How to Make a Difference in Your Career


Have you ever thought about using your degree and career to make a positive change in society? If so, looking at working for a socially-conscious company such as an NGO could be a great fit. If you want to know more about them, and what a career involving cause-based work could look like, read on!

What is a NGO

An NGO is a non-governmental organisation that is entirely not-for-profit – this means that the money they make through fundraising or other means goes directly to the cause they are advocating for, and not the organisation itself. This makes it a little different from a regular charity, as often-times money people donate to a charity may also be used to partially give back to the company creditors, stakeholders or owners.

NGO’s are often established around a particular cause or social movement. For example, Amnesty International Australia, the Red Cross and Oxfam are all NGO’s established to alleviate social injustices (such as poverty and inequality), while often promoting civil and social liberties (such as advocating for refugee rights). There are many different types of such organisations, both in Australia and around the world, so doing some research on what sort of organisation you could be interested in working for is definitely a smart move.

Why work for one?

While working for an NGO is not known for being a lucrative career path, it is entirely possible to forge a very successful career working for such socially conscious companies. Working in the not-for-profit sector offers a variety of different opportunities for growth and experience, and can provide more meaningful work with clearer positive outcomes than work that has a simple profit focus. Also unlike many industries, working for an NGO often does not require a specific area of expertise in terms of study or work experience, depending on where you want to work. Regardless of your degree – whether you have a communications, business, law or design degree – you can work at a not-for-profit organisation.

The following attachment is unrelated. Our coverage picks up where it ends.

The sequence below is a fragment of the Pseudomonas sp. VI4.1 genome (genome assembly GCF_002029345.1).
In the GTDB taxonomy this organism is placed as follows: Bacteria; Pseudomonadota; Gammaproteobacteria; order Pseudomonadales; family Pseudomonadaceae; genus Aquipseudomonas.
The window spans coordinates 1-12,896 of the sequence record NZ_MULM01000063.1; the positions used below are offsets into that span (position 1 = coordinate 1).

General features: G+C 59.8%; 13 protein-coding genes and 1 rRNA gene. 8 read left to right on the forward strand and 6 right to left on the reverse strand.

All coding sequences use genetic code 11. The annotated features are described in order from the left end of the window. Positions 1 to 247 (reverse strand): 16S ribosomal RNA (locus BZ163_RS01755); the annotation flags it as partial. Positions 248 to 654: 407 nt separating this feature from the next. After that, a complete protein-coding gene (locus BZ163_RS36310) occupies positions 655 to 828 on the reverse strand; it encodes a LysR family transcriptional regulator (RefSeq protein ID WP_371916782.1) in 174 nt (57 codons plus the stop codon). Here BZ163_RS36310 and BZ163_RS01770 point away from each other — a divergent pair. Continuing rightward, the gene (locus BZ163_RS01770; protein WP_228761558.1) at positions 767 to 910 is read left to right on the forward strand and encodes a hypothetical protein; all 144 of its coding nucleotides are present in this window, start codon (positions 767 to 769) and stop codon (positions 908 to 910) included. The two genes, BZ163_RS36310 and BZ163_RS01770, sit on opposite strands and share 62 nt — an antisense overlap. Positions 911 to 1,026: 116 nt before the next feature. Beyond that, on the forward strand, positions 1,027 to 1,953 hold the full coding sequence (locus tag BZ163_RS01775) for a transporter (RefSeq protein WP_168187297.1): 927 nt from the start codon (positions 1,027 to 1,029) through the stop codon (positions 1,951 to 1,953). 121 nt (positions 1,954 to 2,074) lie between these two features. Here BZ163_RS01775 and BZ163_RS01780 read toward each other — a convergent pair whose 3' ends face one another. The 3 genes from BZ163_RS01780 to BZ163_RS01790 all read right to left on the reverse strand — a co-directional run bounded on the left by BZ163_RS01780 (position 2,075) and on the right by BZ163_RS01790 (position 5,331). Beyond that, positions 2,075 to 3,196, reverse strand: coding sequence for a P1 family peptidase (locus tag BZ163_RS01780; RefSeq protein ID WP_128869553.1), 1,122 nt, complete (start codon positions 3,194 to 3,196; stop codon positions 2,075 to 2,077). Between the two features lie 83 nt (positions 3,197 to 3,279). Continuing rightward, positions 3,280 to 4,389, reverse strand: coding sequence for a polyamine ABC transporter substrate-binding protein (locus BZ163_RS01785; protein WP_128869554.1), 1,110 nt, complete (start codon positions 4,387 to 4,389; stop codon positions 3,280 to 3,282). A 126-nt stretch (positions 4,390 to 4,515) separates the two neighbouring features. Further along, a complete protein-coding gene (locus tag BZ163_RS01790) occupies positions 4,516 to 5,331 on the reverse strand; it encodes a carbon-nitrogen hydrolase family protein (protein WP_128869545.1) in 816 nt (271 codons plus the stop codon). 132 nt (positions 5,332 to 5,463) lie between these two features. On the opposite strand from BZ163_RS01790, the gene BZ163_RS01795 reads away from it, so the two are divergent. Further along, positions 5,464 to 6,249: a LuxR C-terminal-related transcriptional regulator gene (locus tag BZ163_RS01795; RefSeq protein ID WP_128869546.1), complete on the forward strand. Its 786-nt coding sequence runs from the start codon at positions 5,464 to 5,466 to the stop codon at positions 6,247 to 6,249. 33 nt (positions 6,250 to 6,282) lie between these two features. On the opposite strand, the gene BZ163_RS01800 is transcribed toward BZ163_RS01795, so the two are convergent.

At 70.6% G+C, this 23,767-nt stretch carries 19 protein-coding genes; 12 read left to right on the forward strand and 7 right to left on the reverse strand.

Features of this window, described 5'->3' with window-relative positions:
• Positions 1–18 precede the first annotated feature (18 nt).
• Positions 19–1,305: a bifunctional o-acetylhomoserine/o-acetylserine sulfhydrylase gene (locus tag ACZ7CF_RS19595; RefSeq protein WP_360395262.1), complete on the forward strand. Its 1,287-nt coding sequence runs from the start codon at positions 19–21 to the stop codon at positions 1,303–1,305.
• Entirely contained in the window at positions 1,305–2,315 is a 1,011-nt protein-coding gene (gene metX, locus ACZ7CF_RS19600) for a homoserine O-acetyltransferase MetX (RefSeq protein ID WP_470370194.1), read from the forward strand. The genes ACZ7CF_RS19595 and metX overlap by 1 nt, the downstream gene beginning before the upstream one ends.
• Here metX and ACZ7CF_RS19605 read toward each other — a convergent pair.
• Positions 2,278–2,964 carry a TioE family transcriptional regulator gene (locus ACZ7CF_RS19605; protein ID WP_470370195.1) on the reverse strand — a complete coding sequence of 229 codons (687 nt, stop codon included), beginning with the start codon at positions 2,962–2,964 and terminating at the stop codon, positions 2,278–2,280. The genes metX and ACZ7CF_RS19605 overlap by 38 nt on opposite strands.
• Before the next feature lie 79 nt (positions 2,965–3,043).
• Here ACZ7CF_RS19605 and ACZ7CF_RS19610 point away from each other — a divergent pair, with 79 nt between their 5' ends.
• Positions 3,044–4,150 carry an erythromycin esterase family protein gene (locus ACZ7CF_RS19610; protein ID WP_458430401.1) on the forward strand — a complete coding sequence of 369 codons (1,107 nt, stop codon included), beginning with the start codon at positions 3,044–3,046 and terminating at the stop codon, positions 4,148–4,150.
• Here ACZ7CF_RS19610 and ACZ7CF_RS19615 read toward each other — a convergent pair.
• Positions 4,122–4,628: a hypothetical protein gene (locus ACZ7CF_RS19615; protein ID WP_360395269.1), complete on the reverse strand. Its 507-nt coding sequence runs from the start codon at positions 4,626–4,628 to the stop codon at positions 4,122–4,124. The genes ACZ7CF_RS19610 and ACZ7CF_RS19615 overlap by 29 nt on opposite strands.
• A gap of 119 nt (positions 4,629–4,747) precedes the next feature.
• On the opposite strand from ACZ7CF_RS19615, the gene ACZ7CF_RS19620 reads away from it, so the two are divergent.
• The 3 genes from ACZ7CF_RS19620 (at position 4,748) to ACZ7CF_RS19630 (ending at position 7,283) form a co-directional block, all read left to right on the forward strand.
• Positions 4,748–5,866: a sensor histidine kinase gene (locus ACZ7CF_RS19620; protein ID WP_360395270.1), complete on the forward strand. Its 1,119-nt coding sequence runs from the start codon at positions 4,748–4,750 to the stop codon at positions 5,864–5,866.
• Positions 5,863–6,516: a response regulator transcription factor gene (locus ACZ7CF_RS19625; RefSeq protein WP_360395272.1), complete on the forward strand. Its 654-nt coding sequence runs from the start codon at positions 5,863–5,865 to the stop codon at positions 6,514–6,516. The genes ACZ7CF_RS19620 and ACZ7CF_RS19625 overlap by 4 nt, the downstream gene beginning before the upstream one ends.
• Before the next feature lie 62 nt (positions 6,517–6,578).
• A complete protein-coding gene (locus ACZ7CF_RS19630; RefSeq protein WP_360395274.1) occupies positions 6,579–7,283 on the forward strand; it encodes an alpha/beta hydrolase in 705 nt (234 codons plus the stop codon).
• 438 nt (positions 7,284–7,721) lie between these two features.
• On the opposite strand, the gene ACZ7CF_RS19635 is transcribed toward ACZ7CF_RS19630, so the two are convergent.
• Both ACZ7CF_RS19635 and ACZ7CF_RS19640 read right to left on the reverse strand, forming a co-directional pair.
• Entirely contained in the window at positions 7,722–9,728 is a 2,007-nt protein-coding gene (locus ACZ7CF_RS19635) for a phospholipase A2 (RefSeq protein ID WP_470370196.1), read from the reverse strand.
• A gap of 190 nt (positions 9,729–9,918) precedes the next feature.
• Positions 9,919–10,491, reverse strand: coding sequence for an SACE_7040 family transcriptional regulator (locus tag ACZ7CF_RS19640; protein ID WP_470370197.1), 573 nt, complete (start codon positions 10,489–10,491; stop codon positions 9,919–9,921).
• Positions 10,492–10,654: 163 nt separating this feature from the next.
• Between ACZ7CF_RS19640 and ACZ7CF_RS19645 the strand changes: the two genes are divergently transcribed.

The main benefit touted by those who work in the sector is the personal satisfaction that comes from actively working to make positive change, rather than working to improve a company’s profit margins. Having clearly established outcomes to your work, and outcomes that have made people’s lives better in some way, is rewarding in ways many other workplaces may not be able to match. When your job allows you to work in an area you’re passionate about, then the likelihood of you enjoying what you do for a career is much higher.

Work overseas

In addition to this, many NGO’s operate on an international basis and therefore can provide work opportunities overseas. If your interest in making a difference with your career extends to completing hands-on work in third world countries, advocating for human rights in different cultural climates, or even working in an office providing social media promotion and support, there are opportunities available.

Diverse experiences

Working for an NGO often involves cultivating a number of skills and experiences not required for more traditional positions. Many such organisations often look for employees who have completed a variety of volunteer work and shown active interest in their mission. This means cultivating skills not commonly taught through traditional education – such as online advocacy, providing assistance to the less fortunate, or working with a vastly diverse group of people. Many industries may value these traits in their employers, but few actively look for them in quite the same way as NGO’s.

There are also many opportunities for continued learning throughout your work, as many NGO’s missions change and adapt to cultural, political and social climates. Learning how to work in an environment that requires flexible problem solving and active participation not only looks great on your resume, but can also be very rewarding.

Working for an NGO allows you to pursue an interest in social justice, gain a variety of skills-based experience, work with people from different backgrounds, and offers the potential for you to travel while also providing a meaningful way to make a difference with your career!


If you feel like working for a socially-conscious company but don’t know where to start then we can help!

As part of the Festival of Future You, UTS:Careers is working in conjunction with FASS to bring you an exciting opportunity to hear from various professionals from a number of socially-conscious companies such as Amnesty International Australia, GetUp, Youth Food Movement, and Oxfam. The event, So you want to work for a cause, not just a company aims to provide you with the insights and advice you need to find positive and meaningful work.

With so many opportunities available in such a competitive market, this event is a fantastic way to find out how you can get involved – make sure you log into CareerHub and register today so you don’t miss out!


Featured image courtesy of Pexels

By Mia Casey

By Mia Casey


Mia is a Sydney-based copywriter and content creator, who ran the UTS Careers Blog for five years since its conception in 2016.
Her freelance work focuses on branding development and helping companies create a cohesive identity narrative tailored for each of their platforms.
She enjoys piña coladas and getting caught in the rain.